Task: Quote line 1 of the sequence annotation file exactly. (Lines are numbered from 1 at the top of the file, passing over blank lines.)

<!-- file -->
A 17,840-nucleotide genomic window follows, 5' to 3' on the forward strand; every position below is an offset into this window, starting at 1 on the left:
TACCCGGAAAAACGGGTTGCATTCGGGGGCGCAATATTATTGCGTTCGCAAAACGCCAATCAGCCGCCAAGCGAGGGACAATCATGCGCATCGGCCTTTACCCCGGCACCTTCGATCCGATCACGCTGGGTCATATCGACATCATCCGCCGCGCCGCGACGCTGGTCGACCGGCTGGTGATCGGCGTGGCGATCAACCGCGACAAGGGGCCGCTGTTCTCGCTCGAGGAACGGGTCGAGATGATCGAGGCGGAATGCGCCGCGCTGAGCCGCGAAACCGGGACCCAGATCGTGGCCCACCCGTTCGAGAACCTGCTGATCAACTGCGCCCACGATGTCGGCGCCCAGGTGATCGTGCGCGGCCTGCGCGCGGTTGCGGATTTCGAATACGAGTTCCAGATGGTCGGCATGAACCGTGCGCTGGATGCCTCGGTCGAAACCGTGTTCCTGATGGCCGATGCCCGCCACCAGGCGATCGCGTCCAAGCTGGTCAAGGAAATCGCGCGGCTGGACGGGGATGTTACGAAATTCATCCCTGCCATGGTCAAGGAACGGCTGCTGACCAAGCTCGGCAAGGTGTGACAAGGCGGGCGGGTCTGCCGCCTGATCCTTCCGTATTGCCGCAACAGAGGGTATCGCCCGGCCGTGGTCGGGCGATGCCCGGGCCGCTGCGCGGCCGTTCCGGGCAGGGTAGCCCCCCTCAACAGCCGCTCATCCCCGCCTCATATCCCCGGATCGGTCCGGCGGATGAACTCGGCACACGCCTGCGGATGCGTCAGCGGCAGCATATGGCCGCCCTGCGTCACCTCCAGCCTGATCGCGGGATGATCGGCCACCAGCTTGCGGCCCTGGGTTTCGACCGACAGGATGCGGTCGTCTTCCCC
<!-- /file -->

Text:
A 17,840-nucleotide genomic window follows, 5' to 3' on the forward strand; every position below is an offset into this window, starting at 1 on the left: